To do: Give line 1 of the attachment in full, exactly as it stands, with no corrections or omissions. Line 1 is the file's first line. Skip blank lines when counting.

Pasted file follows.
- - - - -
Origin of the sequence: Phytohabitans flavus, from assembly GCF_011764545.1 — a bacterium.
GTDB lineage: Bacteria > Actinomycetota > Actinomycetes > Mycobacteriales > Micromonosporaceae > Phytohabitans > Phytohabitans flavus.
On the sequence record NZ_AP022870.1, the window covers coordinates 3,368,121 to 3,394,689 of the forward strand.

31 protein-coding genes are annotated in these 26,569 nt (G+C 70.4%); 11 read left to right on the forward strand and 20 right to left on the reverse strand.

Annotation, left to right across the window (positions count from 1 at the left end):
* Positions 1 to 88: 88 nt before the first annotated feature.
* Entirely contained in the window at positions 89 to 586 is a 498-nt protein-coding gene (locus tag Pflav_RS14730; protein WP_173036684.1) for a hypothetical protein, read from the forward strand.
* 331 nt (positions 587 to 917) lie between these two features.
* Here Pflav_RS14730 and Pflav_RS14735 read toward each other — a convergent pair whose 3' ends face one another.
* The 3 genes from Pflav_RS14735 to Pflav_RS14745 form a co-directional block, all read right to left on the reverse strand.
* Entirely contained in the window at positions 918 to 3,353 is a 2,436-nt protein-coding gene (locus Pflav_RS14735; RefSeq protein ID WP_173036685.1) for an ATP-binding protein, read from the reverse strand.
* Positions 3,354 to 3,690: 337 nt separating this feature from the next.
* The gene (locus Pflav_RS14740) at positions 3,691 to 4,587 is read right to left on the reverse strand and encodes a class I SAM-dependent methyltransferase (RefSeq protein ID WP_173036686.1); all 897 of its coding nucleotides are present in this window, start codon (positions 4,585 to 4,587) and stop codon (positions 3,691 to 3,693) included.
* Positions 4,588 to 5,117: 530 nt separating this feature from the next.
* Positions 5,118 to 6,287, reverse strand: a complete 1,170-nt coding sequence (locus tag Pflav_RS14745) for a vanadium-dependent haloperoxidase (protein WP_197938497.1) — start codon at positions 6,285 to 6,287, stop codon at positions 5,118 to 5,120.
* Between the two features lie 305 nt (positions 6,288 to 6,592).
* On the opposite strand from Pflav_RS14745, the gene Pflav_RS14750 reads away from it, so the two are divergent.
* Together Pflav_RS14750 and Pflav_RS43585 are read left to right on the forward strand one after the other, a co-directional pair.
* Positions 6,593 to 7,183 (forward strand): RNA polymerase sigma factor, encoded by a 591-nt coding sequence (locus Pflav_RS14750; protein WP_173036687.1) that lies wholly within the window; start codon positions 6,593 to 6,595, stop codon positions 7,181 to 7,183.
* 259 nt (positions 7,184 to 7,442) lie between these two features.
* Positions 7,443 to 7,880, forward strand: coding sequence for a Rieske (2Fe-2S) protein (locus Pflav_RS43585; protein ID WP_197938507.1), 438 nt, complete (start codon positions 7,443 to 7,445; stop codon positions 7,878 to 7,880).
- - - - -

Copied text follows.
Origin of the sequence: Phytohabitans flavus, from assembly GCF_011764545.1 — a bacterium.